Eric Reitan on Biblical Inerrancy

I've posted before on the whole conversation about biblical inerrancy. I'm not really so concerned about whether or not there are really what we'd call "errors" in the text. I don't honestly think it would make much difference for me if it does or does not. I'm more concerned with how we use that language and how thinking of the Bible as "inerrant" might limit our ability to truly understand what the authors and original audiences might have thought about the text. For example, if one biblical author disagrees with another biblical author we would never know it because it's "inerrancy" would probably keep us from ever asking that question let along accepting an affirmative answer. Overall, I just don't think the inerrancy language is helpful but it can indeed hurt. Here's a great quote which I robbed from James McGrath's blog that eloquently addresses this issue:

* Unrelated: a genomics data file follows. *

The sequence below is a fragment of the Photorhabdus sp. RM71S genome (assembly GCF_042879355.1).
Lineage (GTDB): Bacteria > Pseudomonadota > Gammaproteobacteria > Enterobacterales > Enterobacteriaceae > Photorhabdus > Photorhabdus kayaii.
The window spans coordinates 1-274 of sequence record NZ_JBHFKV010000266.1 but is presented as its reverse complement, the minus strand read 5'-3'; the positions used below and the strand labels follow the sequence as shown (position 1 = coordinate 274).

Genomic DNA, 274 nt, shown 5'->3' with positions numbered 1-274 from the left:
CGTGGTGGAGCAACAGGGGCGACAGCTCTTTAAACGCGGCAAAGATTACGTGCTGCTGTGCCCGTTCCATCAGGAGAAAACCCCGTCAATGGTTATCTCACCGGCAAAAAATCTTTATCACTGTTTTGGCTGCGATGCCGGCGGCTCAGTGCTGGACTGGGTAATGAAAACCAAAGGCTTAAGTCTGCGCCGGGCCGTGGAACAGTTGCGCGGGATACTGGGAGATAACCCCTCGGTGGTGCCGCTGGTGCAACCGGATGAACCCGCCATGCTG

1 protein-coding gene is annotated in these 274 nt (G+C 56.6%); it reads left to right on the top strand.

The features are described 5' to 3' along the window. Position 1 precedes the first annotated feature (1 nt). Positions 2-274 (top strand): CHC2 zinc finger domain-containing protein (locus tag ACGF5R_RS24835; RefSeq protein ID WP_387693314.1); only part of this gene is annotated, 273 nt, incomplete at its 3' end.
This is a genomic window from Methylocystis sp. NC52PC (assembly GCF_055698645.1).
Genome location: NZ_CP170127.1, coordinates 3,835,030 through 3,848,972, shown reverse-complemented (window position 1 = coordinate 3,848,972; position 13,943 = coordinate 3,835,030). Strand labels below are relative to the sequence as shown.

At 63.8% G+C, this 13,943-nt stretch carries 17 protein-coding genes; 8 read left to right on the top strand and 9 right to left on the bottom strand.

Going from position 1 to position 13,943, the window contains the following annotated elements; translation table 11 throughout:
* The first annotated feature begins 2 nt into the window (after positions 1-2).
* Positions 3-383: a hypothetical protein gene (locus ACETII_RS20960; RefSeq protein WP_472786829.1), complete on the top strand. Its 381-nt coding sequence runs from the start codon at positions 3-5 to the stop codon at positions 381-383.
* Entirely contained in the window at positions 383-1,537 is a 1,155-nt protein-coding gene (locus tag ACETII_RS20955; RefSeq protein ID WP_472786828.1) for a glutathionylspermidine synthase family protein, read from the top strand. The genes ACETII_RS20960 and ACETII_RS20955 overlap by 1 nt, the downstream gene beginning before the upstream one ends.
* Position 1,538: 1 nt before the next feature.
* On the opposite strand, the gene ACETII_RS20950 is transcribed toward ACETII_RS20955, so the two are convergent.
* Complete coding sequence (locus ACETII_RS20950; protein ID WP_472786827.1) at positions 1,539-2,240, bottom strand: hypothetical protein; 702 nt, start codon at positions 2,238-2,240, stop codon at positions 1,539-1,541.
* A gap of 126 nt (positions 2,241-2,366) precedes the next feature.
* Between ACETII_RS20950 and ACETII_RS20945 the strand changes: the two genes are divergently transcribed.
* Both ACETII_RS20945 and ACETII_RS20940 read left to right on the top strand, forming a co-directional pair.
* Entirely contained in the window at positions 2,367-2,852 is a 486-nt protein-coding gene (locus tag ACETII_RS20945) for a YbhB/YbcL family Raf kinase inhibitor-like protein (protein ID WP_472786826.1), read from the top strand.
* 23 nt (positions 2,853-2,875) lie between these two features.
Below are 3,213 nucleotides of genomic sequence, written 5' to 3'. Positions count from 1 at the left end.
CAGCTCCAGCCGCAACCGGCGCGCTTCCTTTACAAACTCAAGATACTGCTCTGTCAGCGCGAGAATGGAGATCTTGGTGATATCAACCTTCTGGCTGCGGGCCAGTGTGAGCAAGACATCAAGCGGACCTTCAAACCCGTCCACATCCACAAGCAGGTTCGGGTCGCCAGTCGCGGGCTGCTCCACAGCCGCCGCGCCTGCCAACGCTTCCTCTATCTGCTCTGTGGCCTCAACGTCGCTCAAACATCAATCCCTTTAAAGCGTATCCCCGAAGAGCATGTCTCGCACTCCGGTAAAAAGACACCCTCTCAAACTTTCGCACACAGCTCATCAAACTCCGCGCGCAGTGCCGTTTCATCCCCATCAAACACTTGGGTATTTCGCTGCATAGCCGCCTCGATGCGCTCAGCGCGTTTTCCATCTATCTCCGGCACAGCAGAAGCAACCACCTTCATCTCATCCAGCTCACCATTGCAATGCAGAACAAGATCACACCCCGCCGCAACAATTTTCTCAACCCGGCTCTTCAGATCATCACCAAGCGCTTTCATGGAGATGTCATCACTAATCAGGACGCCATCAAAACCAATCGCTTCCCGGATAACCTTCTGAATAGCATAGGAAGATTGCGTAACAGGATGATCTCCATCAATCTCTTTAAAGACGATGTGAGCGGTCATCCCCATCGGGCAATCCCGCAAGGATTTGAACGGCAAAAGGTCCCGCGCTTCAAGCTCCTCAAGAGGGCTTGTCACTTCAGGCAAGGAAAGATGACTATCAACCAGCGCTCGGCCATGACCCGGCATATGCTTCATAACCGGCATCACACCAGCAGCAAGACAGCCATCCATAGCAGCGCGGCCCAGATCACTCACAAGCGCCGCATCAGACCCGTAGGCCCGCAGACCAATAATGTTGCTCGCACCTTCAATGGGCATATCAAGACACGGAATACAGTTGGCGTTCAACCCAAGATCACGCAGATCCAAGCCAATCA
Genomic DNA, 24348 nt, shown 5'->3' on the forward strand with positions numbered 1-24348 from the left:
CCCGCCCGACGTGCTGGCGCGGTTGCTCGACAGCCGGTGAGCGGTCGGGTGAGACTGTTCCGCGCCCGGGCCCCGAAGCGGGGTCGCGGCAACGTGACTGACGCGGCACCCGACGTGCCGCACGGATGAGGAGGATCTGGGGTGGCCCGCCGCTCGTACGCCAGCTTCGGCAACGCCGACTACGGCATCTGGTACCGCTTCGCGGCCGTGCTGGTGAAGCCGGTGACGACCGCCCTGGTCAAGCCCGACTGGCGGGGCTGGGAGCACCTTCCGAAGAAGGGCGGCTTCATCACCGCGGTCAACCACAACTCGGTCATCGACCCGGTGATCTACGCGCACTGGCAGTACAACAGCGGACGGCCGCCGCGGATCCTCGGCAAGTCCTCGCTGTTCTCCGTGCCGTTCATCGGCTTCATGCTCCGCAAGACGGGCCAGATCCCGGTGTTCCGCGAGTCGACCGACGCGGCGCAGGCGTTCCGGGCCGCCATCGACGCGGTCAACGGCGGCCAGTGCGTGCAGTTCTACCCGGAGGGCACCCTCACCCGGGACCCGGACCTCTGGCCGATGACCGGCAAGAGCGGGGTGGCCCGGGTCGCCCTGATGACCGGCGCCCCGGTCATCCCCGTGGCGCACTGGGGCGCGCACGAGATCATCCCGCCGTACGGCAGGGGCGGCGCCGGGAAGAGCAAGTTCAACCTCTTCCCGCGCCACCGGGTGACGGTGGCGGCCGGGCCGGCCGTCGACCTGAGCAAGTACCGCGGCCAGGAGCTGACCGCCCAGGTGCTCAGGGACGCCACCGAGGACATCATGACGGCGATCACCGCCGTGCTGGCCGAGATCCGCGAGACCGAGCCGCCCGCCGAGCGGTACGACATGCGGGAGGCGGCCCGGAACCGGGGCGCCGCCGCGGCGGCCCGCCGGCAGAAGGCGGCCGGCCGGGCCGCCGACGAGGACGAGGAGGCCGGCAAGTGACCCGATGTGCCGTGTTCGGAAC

"[T]he doctrine of biblical inerrancy has the effect of inspiring its adherents to pay more attention to a text than to the neighbors they are called upon to love. Sometimes it even inspires them to plug up their ears with Bible verses, so that they can no longer hear the anguished cries of neighbors whose suffering is brought on by allegiance to the literal sense of those very texts." _Eric Reitan